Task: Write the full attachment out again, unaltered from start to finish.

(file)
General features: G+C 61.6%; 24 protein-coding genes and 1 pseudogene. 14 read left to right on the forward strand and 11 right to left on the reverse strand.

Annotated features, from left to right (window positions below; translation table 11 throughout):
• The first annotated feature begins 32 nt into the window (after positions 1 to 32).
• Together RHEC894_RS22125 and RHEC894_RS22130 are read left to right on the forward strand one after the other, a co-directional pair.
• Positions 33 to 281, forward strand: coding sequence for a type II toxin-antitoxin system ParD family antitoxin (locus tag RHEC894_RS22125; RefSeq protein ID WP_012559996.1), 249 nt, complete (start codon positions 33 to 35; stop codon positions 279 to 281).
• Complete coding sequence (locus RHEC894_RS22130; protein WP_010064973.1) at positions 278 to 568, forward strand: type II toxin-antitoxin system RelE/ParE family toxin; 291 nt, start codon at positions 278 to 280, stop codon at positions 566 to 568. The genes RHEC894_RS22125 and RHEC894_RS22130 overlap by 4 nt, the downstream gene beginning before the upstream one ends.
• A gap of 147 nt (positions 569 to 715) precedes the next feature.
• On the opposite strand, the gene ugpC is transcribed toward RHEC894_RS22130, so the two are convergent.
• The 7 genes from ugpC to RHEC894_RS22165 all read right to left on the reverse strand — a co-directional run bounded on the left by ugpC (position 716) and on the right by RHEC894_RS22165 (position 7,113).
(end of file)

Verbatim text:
General features: G+C 61.6%; 24 protein-coding genes and 1 pseudogene. 14 read left to right on the forward strand and 11 right to left on the reverse strand.

Annotated features, from left to right (window positions below; translation table 11 throughout):
• The first annotated feature begins 32 nt into the window (after positions 1 to 32).
• Together RHEC894_RS22125 and RHEC894_RS22130 are read left to right on the forward strand one after the other, a co-directional pair.
• Positions 33 to 281, forward strand: coding sequence for a type II toxin-antitoxin system ParD family antitoxin (locus tag RHEC894_RS22125; RefSeq protein ID WP_012559996.1), 249 nt, complete (start codon positions 33 to 35; stop codon positions 279 to 281).
• Complete coding sequence (locus RHEC894_RS22130; protein WP_010064973.1) at positions 278 to 568, forward strand: type II toxin-antitoxin system RelE/ParE family toxin; 291 nt, start codon at positions 278 to 280, stop codon at positions 566 to 568. The genes RHEC894_RS22125 and RHEC894_RS22130 overlap by 4 nt, the downstream gene beginning before the upstream one ends.
• A gap of 147 nt (positions 569 to 715) precedes the next feature.
• On the opposite strand, the gene ugpC is transcribed toward RHEC894_RS22130, so the two are convergent.
• The 7 genes from ugpC to RHEC894_RS22165 all read right to left on the reverse strand — a co-directional run bounded on the left by ugpC (position 716) and on the right by RHEC894_RS22165 (position 7,113).